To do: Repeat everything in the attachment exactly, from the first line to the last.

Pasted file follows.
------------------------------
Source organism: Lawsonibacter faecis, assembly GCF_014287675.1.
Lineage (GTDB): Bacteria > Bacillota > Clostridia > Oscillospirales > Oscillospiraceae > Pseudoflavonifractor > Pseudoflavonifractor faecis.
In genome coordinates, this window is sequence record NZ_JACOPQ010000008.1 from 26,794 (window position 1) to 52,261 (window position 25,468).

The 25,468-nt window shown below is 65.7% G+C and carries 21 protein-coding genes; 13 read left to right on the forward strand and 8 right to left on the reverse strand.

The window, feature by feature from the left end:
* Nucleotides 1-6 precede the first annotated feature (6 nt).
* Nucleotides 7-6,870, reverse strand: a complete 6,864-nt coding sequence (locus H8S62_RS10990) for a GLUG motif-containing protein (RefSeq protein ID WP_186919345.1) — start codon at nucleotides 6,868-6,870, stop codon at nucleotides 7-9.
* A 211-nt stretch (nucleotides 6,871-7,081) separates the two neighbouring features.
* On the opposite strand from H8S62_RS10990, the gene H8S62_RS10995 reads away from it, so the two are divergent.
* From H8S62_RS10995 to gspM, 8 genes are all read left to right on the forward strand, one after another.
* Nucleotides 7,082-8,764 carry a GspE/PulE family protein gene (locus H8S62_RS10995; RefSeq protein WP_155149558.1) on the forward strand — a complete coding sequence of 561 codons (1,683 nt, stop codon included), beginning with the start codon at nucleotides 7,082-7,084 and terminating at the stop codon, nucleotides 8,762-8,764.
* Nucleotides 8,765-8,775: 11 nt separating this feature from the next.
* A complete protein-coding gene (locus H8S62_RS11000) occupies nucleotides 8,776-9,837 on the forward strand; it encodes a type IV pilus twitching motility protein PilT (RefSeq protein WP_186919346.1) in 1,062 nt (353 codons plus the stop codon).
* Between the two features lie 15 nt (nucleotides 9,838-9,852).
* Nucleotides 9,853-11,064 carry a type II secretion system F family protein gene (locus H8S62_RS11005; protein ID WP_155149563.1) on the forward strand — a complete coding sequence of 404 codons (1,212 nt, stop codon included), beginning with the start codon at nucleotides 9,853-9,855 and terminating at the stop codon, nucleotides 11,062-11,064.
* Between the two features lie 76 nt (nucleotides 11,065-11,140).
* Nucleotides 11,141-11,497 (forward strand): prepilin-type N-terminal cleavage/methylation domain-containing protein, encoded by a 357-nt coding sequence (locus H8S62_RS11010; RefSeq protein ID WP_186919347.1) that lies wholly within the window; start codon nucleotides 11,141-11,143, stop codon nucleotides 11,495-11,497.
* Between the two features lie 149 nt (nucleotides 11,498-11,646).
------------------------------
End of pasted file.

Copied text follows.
Source organism: Lawsonibacter faecis, assembly GCF_014287675.1.
Lineage (GTDB): Bacteria > Bacillota > Clostridia > Oscillospirales > Oscillospiraceae > Pseudoflavonifractor > Pseudoflavonifractor faecis.
In genome coordinates, this window is sequence record NZ_JACOPQ010000008.1 from 26,794 (window position 1) to 52,261 (window position 25,468).

The 25,468-nt window shown below is 65.7% G+C and carries 21 protein-coding genes; 13 read left to right on the forward strand and 8 right to left on the reverse strand.

The window, feature by feature from the left end:
* Nucleotides 1-6 precede the first annotated feature (6 nt).
* Nucleotides 7-6,870, reverse strand: a complete 6,864-nt coding sequence (locus H8S62_RS10990) for a GLUG motif-containing protein (RefSeq protein ID WP_186919345.1) — start codon at nucleotides 6,868-6,870, stop codon at nucleotides 7-9.
* A 211-nt stretch (nucleotides 6,871-7,081) separates the two neighbouring features.
* On the opposite strand from H8S62_RS10990, the gene H8S62_RS10995 reads away from it, so the two are divergent.
* From H8S62_RS10995 to gspM, 8 genes are all read left to right on the forward strand, one after another.
* Nucleotides 7,082-8,764 carry a GspE/PulE family protein gene (locus H8S62_RS10995; RefSeq protein WP_155149558.1) on the forward strand — a complete coding sequence of 561 codons (1,683 nt, stop codon included), beginning with the start codon at nucleotides 7,082-7,084 and terminating at the stop codon, nucleotides 8,762-8,764.
* Nucleotides 8,765-8,775: 11 nt separating this feature from the next.
* A complete protein-coding gene (locus H8S62_RS11000) occupies nucleotides 8,776-9,837 on the forward strand; it encodes a type IV pilus twitching motility protein PilT (RefSeq protein WP_186919346.1) in 1,062 nt (353 codons plus the stop codon).
* Between the two features lie 15 nt (nucleotides 9,838-9,852).
* Nucleotides 9,853-11,064 carry a type II secretion system F family protein gene (locus H8S62_RS11005; protein ID WP_155149563.1) on the forward strand — a complete coding sequence of 404 codons (1,212 nt, stop codon included), beginning with the start codon at nucleotides 9,853-9,855 and terminating at the stop codon, nucleotides 11,062-11,064.
* Between the two features lie 76 nt (nucleotides 11,065-11,140).
* Nucleotides 11,141-11,497 (forward strand): prepilin-type N-terminal cleavage/methylation domain-containing protein, encoded by a 357-nt coding sequence (locus H8S62_RS11010; RefSeq protein ID WP_186919347.1) that lies wholly within the window; start codon nucleotides 11,141-11,143, stop codon nucleotides 11,495-11,497.
* Between the two features lie 149 nt (nucleotides 11,498-11,646).